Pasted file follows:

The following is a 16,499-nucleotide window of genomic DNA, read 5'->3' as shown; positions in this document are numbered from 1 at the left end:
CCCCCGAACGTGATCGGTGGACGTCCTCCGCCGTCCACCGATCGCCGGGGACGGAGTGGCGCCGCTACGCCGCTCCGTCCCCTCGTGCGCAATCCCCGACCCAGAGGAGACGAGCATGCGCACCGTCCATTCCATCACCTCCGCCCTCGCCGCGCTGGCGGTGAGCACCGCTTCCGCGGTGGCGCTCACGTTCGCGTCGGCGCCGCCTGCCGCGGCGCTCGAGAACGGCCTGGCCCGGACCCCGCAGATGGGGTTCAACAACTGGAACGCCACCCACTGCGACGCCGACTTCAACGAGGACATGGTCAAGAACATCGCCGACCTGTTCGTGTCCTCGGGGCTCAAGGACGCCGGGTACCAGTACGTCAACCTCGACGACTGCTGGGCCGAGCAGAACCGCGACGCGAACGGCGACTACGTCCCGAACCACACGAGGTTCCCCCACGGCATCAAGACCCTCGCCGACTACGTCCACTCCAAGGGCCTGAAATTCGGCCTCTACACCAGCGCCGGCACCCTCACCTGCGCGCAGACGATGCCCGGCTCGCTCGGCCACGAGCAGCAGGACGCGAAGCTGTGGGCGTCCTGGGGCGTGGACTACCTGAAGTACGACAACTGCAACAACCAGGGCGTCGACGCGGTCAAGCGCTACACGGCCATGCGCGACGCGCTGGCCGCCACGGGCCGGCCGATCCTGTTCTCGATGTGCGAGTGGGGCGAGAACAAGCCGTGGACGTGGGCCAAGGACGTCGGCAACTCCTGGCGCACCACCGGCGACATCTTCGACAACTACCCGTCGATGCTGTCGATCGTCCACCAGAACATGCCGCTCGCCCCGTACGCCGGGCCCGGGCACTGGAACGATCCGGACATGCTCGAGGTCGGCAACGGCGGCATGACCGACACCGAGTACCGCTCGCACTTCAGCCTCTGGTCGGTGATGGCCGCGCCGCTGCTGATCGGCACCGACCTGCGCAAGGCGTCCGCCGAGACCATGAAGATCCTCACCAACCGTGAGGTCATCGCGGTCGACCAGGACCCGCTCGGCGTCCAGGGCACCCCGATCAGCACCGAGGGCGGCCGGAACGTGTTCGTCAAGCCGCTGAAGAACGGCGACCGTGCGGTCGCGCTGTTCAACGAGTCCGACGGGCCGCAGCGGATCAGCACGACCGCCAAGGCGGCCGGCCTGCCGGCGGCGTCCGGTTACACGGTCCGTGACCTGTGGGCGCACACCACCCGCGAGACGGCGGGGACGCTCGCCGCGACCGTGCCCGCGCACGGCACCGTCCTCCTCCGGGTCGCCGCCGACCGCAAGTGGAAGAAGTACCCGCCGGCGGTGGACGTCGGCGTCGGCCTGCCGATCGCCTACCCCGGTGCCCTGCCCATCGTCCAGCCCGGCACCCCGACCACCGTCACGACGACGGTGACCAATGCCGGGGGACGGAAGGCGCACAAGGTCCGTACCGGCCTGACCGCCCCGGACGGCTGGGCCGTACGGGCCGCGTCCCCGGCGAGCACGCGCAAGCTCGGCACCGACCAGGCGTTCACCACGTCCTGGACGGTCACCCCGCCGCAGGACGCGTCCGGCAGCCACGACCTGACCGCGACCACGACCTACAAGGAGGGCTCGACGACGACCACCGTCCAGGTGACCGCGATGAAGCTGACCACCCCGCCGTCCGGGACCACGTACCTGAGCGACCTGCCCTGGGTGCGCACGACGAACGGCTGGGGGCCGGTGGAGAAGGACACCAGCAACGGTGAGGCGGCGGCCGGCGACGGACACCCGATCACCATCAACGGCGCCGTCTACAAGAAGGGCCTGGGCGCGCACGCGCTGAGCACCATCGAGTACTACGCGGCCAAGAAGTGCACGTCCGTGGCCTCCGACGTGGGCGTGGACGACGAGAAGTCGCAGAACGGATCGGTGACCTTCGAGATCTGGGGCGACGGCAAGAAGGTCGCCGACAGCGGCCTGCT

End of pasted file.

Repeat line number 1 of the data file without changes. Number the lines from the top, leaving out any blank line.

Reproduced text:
The following is a 16,499-nucleotide window of genomic DNA, read 5'->3' as shown; positions in this document are numbered from 1 at the left end: